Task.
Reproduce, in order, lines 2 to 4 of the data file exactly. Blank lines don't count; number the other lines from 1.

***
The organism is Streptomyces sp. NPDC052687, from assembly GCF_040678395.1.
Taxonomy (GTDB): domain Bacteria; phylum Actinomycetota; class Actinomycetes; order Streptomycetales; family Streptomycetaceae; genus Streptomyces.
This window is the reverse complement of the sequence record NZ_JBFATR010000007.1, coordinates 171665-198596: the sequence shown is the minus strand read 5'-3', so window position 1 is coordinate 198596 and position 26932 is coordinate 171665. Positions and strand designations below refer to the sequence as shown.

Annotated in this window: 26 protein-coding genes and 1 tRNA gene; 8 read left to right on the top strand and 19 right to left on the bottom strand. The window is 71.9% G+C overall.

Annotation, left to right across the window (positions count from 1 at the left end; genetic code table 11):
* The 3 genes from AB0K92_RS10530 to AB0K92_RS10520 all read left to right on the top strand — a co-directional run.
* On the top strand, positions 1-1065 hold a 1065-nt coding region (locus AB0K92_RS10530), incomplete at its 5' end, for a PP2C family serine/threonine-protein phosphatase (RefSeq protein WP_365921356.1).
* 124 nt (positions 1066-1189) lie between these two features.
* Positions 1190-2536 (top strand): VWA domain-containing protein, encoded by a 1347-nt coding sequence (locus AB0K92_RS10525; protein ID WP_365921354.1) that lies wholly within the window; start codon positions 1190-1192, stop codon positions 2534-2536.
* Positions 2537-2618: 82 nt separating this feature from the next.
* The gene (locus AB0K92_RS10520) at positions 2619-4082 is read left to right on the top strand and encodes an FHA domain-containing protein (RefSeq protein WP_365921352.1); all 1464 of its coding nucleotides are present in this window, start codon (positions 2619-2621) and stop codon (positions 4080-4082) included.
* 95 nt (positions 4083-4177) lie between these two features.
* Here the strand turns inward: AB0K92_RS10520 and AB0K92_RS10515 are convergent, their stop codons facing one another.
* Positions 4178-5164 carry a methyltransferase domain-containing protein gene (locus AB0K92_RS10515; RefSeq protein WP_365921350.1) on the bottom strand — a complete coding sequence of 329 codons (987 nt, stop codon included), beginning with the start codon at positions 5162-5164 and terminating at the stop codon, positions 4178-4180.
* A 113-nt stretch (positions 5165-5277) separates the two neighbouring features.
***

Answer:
Taxonomy (GTDB): domain Bacteria; phylum Actinomycetota; class Actinomycetes; order Streptomycetales; family Streptomycetaceae; genus Streptomyces.
This window is the reverse complement of the sequence record NZ_JBFATR010000007.1, coordinates 171665-198596: the sequence shown is the minus strand read 5'-3', so window position 1 is coordinate 198596 and position 26932 is coordinate 171665. Positions and strand designations below refer to the sequence as shown.

Annotated in this window: 26 protein-coding genes and 1 tRNA gene; 8 read left to right on the top strand and 19 right to left on the bottom strand. The window is 71.9% G+C overall.